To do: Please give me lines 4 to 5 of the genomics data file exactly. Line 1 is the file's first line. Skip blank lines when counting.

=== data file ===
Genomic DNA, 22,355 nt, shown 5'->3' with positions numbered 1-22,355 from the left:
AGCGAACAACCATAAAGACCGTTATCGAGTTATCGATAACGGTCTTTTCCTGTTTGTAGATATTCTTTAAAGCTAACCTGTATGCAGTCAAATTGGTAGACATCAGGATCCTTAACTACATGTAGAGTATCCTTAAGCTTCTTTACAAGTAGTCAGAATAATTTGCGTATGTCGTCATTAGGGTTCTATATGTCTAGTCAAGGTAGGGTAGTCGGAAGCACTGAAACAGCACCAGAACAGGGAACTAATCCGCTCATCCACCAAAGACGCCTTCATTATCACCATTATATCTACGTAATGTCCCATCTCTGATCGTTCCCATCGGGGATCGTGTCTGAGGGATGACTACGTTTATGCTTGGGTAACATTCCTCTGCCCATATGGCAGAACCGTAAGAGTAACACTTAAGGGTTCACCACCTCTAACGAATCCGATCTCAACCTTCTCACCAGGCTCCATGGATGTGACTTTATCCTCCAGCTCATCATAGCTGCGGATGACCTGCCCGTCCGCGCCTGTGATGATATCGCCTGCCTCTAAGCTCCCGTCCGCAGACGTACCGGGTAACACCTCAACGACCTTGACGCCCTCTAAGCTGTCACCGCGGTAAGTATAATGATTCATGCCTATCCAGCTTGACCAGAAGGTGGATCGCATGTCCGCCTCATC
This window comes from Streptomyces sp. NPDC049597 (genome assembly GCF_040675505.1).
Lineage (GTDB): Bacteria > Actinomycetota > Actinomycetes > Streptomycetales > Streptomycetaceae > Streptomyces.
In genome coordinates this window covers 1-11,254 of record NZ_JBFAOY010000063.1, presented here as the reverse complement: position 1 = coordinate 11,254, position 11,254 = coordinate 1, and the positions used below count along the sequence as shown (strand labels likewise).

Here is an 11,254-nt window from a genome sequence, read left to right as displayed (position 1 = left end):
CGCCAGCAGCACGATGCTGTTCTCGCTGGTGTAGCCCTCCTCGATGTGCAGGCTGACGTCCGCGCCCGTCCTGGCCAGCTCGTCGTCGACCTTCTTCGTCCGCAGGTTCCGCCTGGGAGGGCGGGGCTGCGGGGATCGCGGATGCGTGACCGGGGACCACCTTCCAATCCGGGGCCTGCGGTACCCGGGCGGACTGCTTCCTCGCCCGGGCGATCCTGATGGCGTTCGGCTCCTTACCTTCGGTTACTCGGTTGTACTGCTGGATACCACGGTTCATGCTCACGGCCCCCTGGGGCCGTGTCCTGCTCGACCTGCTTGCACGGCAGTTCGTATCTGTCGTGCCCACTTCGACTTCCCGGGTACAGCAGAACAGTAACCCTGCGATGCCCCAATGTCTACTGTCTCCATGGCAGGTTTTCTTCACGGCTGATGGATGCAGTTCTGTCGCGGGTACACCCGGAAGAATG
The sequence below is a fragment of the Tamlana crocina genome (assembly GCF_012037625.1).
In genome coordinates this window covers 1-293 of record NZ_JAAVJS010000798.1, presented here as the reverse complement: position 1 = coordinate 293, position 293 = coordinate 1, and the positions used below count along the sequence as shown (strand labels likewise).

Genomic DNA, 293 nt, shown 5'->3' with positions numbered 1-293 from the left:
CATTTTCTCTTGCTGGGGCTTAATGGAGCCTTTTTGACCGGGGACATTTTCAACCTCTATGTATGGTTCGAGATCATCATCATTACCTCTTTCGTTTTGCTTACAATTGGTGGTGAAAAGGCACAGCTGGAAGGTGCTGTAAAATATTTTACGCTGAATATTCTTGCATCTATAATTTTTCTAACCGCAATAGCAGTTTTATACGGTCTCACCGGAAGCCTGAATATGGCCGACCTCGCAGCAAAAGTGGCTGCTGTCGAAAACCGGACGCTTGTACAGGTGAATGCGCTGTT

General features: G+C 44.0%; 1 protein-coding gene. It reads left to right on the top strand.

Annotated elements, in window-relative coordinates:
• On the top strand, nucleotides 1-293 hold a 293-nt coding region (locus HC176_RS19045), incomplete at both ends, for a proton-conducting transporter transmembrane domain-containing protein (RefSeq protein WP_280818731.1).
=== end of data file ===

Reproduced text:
Lineage (GTDB): Bacteria > Actinomycetota > Actinomycetes > Streptomycetales > Streptomycetaceae > Streptomyces.
In genome coordinates this window covers 1-11,254 of record NZ_JBFAOY010000063.1, presented here as the reverse complement: position 1 = coordinate 11,254, position 11,254 = coordinate 1, and the positions used below count along the sequence as shown (strand labels likewise).